Jason Chimera: Playing the Role of Role Player Perfectly

Everyone wants to be a general manager.  Or, at least, everyone thinks they have the skills to be a general manager, which is why every year we're subject to a deluge of information around the NHL trade deadline, with seemingly everyone who's ever watched an NHL game assessing the needs of the two dozen or so clubs in playoff contention, deciding which players bottom-dwellers should move for picks and prospects, and rendering instant judgment on every trad.

While it's only natural for deadline day to be one of the most anticipated and talked-about events on the NHL calender, it's the potential for a big splash, a blockbuster that fundamentally changes the landscape, that really sends the media coverage and fan interest over the top.  After all, who doesn't want to see their favorite team pick up a former Richard Trophy winner, Norris-candidate defenseman, or even "just" an all-star?  Who doesn't want to add high-end talent, shore up their depth, and provide one more weapon for opposing players to have to deal with on a nightly basis? 

The reality, though, is that the best move isn't necessarily the flashy one, or the one that comes in on deadline day.  To prove that point, you don't have to look any further than the Capitals' Jason Chimera, added not in a burst of fanfare in early March, but with a lot of head-scratching and mixed feelings in late December.

Far from a superstar or household name, Chimera had established himself as a role player in Columbus, hustling through his fifteen-to-seventeen minutes a night, never topping 17 goals or 36 points, the kind of player teammates and fans appreciate, but not a guy who's expected to be the cornerstone of a competitive franchise. But while his skill set isn't jaw dropping, it is exactly what the Capitals needed.

In short, and without taking anything away from the Capitals' 30-6-7 regular season record after Chimera's first game, Jason Chimera is the perfect bottom six playoff player.  His speed puts constant pressure on opponents, making them more likely to turn the puck over and less able to take a shift off, something that adds up over the course of a playoff series.  The same can be said about his physical play, including his willingness to go to the net hard.  He plays with enough snarl to stand up for himself and his teammates, but enough brains to know when to keep the mittens on.  He rarely makes bad decisions or turnovers.  He's the kind of player you hate to play against for a shift, let alone an entire series.

Just as important is the fact that Chimera excels in areas that are somewhat intangible.  By that I don't mean things like 'grit', 'leadership', or 'toughness' (though one would imagine Chimmer does quite well there too), but rather that the team is better by virtue of having him on it, even in ways that aren't generally measured, either because it's difficult to do so or because people don't realize it.  The result, as with any positive externality, is that Chimera increases the productivity of his teammates, in effect making them more valuable.  Even better, his impact gets more pronounced as each series, and the playoffs, go on, making him more and more valuable as the team gets closer and closer to its goal.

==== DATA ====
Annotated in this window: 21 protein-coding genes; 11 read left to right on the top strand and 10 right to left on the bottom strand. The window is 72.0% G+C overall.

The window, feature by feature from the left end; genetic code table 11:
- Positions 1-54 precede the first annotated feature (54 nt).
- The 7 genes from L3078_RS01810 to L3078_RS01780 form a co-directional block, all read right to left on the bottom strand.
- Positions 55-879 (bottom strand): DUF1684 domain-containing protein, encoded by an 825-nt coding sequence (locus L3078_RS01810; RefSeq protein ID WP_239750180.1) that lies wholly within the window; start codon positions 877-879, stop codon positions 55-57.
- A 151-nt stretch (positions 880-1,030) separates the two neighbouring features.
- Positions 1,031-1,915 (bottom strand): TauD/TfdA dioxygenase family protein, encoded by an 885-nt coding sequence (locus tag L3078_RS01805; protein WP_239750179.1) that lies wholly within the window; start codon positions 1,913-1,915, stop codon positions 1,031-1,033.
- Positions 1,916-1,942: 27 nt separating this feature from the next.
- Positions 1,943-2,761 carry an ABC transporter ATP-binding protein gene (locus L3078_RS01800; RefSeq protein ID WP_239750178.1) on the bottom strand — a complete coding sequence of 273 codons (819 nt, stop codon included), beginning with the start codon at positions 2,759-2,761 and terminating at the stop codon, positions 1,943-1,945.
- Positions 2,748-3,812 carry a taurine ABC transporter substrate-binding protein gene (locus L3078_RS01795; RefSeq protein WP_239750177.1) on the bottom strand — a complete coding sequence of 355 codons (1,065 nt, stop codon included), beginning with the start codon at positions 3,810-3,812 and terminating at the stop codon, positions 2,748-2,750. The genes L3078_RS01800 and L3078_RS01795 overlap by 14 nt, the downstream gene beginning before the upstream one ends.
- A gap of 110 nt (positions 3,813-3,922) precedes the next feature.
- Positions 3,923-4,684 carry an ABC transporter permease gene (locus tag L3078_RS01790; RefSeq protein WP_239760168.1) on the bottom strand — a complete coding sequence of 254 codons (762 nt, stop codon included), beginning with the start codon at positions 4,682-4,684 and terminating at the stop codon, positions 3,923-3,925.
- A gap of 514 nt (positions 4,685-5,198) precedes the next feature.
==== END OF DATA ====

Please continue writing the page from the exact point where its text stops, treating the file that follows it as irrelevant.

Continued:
But perhaps the most important thing about Chimera's game is that he brings it night in and night out, something that can't be underestimated for a team so heavily reliant on danglers and goal scorers, players who are generally, by their nature, inconsistent.  What Chimera does is eliminate some of the game's inherent variability, contributing positively to his team every game, something that could come in awfully handy in a postseason situation where that kind of inherent variability - a bad bounce, a wonky deflection, or a forgiving goal post - can be the difference between moving on and going home.

Of course, this ode to Chimmer might be somewhat unnecessary; hockey fans are generally smart enough to appreciate the less-skilled, hard-working guys who support the Alex Ovechkins and Nicklas Backstroms of the world, and Caps fans who had years of rooting lunchpail teams are especially attuned to the effort and importance of grinders.  Nonetheless, guys like Chimera, who toil outside of the brightest spotlight and play integral roles on their respective teams, can't be celebrated enough.  Thus it's important just to remember this: when all is said and done, the success of the Capitals' 2010 postseason may not depend on Jason Chimera - but he'll almost certainly play a significant role in any success the team does have.

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